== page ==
Tuesday, February 20 , 2018, 10:26 pm | Fair 43º


Ken Williams: In Vietnam, Close Encounters of the Snake Kind

Death had a thousand ways of finding its victim

[Writer’s Note: I had the opportunity to be interviewed by Peter Bie on the status of America’s veterans. If you are interested in the costs that our sons and daughters face fighting a forgotten war and the scandalous surging suicide rates of veterans — a silent epidemic — please tune in at 10 a.m. this Saturday to KTMS 990 AM.]

Breathe choking, soggy, intense heat. Vietnam. 1969. Walking in that furnace is like walking on a planet with 10 times the gravity of Earth. The humid-infused air crushes you with its sweltering weight. It is stagnant and thick — suffocating. Its intensity robs your strength and pushes fatigue down your throat while baking your brain inside a steel helmet. Breathing becomes laborious.

Our purgatory was the hills west of Con Thien and east of Khe Sanh. We humped those primitive hills till we were exhausted. Every ounce of fluid wrung from our bodies. Only then did we set up the ambush along a foot trail bordering the DMZ (demilitarized zone).

My position was in head-high elephant grass, burned yellow by our common enemy, the sun. We sat — invisible from the enemy should they make the fatal mistake of walking down the trail, invisible from each other. Again, alone, shrouded by razor-sharp tall elephant grass.

Sitting perfectly still in that heat is hard. I was hungry, thirsty, tired and angry. Before I knew it, I had dozed off. How many minutes passed before that sixth sense that helped us stay alive stroked terror in my heart? Was the enemy present? My eyes flew open. Terror.

Immediately my sight landed on a 3-foot-long snake crawling up between my stretched-out legs. The snake slivered. Its radiant, shiny, silver back seemed to bounce off the scorching rays of the white-hot sun into my eyes. Its brilliant — unique — color I’ll never forget. I startled but was unable to really move. Fortunately, he had no such inhibition and took off. He was as scared of me as I was of him.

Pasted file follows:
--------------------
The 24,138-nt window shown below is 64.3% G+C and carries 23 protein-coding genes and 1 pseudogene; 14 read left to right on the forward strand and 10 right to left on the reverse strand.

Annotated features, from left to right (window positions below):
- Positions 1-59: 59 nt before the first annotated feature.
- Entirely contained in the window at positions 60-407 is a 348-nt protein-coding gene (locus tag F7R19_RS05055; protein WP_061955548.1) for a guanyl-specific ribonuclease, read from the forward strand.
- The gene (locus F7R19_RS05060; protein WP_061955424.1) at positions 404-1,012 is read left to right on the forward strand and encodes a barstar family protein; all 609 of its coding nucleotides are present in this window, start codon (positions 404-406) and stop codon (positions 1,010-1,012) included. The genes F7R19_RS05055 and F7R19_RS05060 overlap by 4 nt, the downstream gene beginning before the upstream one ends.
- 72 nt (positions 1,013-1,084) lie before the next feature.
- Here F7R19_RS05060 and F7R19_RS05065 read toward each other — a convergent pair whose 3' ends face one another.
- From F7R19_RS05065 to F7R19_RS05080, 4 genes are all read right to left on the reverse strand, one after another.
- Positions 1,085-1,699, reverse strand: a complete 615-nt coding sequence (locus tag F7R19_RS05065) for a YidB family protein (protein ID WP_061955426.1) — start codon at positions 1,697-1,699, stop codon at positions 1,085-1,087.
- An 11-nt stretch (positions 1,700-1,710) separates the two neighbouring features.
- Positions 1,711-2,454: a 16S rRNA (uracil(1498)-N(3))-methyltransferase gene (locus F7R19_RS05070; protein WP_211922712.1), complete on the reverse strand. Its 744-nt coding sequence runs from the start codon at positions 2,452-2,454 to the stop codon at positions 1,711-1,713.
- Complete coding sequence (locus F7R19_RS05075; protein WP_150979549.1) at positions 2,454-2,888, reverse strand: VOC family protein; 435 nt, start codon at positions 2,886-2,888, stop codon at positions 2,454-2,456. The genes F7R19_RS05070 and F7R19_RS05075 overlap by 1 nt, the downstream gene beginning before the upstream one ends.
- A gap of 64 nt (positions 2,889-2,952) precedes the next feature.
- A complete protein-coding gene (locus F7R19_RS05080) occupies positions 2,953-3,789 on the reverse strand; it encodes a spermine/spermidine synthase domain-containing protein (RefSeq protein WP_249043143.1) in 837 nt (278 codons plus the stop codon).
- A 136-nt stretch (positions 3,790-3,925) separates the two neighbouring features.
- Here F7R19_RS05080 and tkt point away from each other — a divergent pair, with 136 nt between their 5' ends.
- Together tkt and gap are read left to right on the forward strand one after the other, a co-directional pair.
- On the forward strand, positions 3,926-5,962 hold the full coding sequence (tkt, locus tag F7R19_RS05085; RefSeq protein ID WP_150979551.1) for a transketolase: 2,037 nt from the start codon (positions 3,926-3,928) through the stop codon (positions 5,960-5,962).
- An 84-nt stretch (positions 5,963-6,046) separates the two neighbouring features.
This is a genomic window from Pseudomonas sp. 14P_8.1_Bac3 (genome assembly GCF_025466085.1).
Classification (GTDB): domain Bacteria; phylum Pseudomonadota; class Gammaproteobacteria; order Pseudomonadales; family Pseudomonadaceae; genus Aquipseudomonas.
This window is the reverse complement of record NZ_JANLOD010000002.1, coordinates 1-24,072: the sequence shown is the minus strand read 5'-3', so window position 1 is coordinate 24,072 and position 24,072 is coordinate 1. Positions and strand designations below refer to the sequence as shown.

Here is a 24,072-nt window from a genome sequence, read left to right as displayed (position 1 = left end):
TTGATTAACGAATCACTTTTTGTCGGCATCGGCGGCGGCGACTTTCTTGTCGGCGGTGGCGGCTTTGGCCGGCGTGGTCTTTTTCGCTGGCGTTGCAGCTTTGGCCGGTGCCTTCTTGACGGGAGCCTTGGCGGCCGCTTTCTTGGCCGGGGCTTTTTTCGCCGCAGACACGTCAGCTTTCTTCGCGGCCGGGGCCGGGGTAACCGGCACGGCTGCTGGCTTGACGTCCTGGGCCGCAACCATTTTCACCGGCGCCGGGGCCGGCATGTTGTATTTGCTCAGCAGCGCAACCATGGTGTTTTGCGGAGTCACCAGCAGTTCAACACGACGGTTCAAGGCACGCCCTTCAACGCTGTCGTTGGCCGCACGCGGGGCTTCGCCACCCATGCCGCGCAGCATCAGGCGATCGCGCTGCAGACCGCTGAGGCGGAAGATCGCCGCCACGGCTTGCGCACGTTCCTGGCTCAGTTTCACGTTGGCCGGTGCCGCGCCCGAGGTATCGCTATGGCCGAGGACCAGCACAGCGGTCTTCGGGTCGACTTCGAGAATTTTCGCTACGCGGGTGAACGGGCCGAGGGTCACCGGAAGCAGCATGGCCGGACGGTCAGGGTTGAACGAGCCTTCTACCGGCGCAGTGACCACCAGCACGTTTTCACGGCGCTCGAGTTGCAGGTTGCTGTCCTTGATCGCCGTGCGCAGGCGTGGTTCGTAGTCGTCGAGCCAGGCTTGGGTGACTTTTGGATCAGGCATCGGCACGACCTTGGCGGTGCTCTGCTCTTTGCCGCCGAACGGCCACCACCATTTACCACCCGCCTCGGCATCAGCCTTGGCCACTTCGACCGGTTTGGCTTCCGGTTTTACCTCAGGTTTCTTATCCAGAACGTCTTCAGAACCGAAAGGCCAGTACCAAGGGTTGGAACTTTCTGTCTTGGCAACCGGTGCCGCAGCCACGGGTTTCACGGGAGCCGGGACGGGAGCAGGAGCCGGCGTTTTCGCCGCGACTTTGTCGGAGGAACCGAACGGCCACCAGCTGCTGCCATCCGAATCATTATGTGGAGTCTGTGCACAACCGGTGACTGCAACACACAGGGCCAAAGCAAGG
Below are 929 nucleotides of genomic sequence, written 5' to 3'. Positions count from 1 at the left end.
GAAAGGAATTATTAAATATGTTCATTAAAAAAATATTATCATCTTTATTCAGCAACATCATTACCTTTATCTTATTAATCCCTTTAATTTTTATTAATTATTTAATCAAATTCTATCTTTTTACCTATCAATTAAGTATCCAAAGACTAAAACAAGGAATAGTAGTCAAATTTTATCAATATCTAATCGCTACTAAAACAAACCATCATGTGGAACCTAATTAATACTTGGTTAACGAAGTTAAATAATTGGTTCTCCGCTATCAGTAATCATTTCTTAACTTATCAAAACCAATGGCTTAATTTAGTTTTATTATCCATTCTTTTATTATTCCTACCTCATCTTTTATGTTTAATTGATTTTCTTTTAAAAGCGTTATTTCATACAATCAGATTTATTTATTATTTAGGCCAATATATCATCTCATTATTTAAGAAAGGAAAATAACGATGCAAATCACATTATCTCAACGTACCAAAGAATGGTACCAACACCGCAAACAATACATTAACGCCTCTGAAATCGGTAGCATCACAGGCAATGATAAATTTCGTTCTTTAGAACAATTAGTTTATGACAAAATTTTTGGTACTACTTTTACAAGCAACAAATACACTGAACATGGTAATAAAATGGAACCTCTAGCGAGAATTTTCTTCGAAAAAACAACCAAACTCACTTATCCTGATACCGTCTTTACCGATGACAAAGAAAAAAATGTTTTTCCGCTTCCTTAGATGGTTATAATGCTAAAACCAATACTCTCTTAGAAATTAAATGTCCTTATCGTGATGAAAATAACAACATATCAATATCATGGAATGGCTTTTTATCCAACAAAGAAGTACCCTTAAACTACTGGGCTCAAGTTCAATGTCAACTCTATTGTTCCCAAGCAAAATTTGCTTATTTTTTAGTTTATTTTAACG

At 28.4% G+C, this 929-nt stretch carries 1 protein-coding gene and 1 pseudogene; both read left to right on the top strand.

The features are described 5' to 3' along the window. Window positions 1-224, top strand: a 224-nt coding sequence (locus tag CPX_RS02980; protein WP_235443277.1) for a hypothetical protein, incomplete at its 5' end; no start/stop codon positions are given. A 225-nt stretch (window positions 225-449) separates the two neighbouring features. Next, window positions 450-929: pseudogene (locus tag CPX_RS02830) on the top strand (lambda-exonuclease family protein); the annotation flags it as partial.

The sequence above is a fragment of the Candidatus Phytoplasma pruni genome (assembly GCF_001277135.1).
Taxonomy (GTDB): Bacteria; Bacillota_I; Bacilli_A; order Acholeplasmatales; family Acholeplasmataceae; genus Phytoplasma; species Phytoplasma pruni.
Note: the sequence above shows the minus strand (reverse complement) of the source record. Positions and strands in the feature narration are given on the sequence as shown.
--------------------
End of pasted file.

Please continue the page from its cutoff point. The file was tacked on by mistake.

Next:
Suddenly, an acidic smell of burning foliage filled the air. The knucklehead to my left had somehow caught the dry elephant grass on fire. Great! Would I burn to death, or would the snake be driven back to me? Was he the feared “two stepper”? Legend was that you would be dead before you could take two steps after its bite.

Weeks later, a joint grunt-tank-armored personal carrier (APC) sweep in the baking sun had been frustrating, exhausting and moral-sapping. The NVA refused to stand and fight — as usual, unless they wanted to. Our company broke off from the supporting armor. The tanks and APCs circled in a 360-degree defensive mode on the low ground.

As Marines, we climb the nearest, tallest hill. Always occupy the high ground. That night, that basic principle saved our lives. We set up our own 360. It was one Marine per fighting hole due to a lack of replacements for casualties. We made halfhearted and very noisy attempts at digging fighting holes. Our short-handled shovels bounced off the rock that the hill was made of. Mine was all of a foot deep.